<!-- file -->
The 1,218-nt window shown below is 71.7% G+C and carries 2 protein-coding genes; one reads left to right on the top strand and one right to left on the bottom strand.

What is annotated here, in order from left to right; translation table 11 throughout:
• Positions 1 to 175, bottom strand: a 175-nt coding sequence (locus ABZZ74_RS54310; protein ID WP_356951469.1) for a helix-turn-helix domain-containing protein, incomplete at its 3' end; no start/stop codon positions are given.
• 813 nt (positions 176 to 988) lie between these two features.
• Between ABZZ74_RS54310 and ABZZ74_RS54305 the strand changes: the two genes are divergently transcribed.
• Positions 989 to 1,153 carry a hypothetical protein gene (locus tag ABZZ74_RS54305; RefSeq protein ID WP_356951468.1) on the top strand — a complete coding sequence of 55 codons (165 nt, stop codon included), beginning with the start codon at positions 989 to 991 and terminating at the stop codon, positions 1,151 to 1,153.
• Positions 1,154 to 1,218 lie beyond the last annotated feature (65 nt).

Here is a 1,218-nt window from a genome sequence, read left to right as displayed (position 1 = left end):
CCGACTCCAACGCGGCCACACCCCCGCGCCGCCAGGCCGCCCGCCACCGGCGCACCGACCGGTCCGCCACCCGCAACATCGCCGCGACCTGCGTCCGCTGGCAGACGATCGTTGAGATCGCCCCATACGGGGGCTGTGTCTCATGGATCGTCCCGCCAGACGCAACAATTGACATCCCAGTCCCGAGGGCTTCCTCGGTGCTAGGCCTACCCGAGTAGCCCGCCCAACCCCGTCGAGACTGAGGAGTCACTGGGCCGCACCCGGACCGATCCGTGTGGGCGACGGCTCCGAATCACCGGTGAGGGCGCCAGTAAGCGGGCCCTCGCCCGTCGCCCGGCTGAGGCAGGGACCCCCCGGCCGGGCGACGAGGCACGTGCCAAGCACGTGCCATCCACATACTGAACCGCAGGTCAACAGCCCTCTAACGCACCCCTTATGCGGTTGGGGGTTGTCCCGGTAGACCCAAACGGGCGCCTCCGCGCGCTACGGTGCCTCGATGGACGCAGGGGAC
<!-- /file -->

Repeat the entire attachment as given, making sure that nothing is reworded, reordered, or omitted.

The 1,218-nt window shown below is 71.7% G+C and carries 2 protein-coding genes; one reads left to right on the top strand and one right to left on the bottom strand.

What is annotated here, in order from left to right; translation table 11 throughout:
• Positions 1 to 175, bottom strand: a 175-nt coding sequence (locus ABZZ74_RS54310; protein ID WP_356951469.1) for a helix-turn-helix domain-containing protein, incomplete at its 3' end; no start/stop codon positions are given.
• 813 nt (positions 176 to 988) lie between these two features.
• Between ABZZ74_RS54310 and ABZZ74_RS54305 the strand changes: the two genes are divergently transcribed.
• Positions 989 to 1,153 carry a hypothetical protein gene (locus tag ABZZ74_RS54305; RefSeq protein ID WP_356951468.1) on the top strand — a complete coding sequence of 55 codons (165 nt, stop codon included), beginning with the start codon at positions 989 to 991 and terminating at the stop codon, positions 1,151 to 1,153.
• Positions 1,154 to 1,218 lie beyond the last annotated feature (65 nt).

Here is a 1,218-nt window from a genome sequence, read left to right as displayed (position 1 = left end):
CCGACTCCAACGCGGCCACACCCCCGCGCCGCCAGGCCGCCCGCCACCGGCGCACCGACCGGTCCGCCACCCGCAACATCGCCGCGACCTGCGTCCGCTGGCAGACGATCGTTGAGATCGCCCCATACGGGGGCTGTGTCTCATGGATCGTCCCGCCAGACGCAACAATTGACATCCCAGTCCCGAGGGCTTCCTCGGTGCTAGGCCTACCCGAGTAGCCCGCCCAACCCCGTCGAGACTGAGGAGTCACTGGGCCGCACCCGGACCGATCCGTGTGGGCGACGGCTCCGAATCACCGGTGAGGGCGCCAGTAAGCGGGCCCTCGCCCGTCGCCCGGCTGAGGCAGGGACCCCCCGGCCGGGCGACGAGGCACGTGCCAAGCACGTGCCATCCACATACTGAACCGCAGGTCAACAGCCCTCTAACGCACCCCTTATGCGGTTGGGGGTTGTCCCGGTAGACCCAAACGGGCGCCTCCGCGCGCTACGGTGCCTCGATGGACGCAGGGGAC